Trends in Document Review: Phase II Investigations

Kroll Ontrack’s Document Review centre handles a real variety of projects, each one with unique requirements and for different purposes.  However, one trend we have noticed since opening last January is an increased number of clients requiring assistance in matters that stem from the mergers and acquisitions process. Pre- and post-merger audits and merger control RFIs from regulatory bodies such as the European Commission, the UK Competition and Markets Authority, the French Autorité de la concurrence, the German Bundeskartellamt as well as the US Department of Justice are just a few examples of incidences where ediscovery providers may be called upon for assistance.

Phase II is an in-depth analysis of the merger’s effects on competition and requires more time. It is opened when the case cannot be resolved in Phase I, i.e. when the Commission has concerns that the transaction could restrict competition in the internal market. A phase II investigation typically involves more extensive information gathering, including companies’ internal documents, extensive economic data, more detailed questionnaires to market participants, and/or site visits.

As mentioned in Kroll Ontrack’s landmark paper on the pressures faced by businesses from regulators, authorities such as the UK’s Competition and Markets Authority, European Commission and US Department of Justice are placing companies under increased scrutiny. As a result, corporations and their law firms are increasingly turning to the technology and specialist document review services offered by ediscovery providers to manage this data and reduce costs.

A recent Phase II request for information perhaps highlights why companies and their law firms are using managed document review services.  We were approached by a leading global law firm on behalf of their client, a FMCG supplier who had been subject to European Commission Phase II request for information and needed urgent document review services.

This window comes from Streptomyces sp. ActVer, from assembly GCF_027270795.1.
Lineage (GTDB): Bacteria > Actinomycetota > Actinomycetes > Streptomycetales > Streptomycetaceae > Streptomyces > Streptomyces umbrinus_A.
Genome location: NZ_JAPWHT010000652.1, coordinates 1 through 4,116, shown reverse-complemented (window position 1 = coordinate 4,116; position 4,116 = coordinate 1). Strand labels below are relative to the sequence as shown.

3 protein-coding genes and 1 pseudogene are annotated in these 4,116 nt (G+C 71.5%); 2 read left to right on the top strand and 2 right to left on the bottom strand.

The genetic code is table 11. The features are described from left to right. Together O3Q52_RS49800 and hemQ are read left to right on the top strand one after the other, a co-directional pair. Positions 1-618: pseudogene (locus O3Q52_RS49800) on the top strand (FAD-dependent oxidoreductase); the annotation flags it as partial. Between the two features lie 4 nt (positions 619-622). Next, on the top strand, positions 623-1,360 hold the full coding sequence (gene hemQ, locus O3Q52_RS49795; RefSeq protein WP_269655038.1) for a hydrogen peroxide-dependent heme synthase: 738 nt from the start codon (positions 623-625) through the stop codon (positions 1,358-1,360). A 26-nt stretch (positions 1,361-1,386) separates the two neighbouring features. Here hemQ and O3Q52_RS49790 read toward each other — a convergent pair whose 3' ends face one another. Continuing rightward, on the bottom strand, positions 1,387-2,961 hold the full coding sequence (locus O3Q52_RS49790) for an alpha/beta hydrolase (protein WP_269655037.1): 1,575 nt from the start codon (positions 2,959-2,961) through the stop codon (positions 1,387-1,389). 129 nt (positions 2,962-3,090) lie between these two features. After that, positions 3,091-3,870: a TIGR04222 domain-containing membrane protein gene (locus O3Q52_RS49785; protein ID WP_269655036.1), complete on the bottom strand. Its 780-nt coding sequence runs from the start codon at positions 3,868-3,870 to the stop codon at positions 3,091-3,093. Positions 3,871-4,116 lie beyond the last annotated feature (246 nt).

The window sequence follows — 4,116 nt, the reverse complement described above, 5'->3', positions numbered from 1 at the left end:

This case was particularly high priority as the client required highly-qualified review lawyers to start work within less than 24 hours at the weekend and had not contacted Kroll Ontrack until late on Friday afternoon.  However, despite this late notice, we were able to find the requested 7 lawyers to begin reviewing the next day.

Mid-way through the review, foreign language documents were discovered in the system. This could have represented a real set-back in terms of time needed for recruiting lawyers speaking the relevant languages. However, Kroll Ontrack’s pool of review lawyers are of such high calibre the existing team already contained several native and fluent speakers in those languages, despite language ability not being an initial criteria for selection.

In these circumstances, completing such a request in-house would have been incredibly difficult, not only from a technical standpoint but assembling, at short notice, qualified lawyers fluent in the unexpected languages.

Kroll Ontrack was able to provide a total of 42 review lawyers and conduct a privilege review of 19,000 documents and non-privileged review of 29,000 documents within 7 days.  Once the review was complete, the client was so impressed with our efficiency that 10 reviewers were retained in order to complete a redaction exercise.

 

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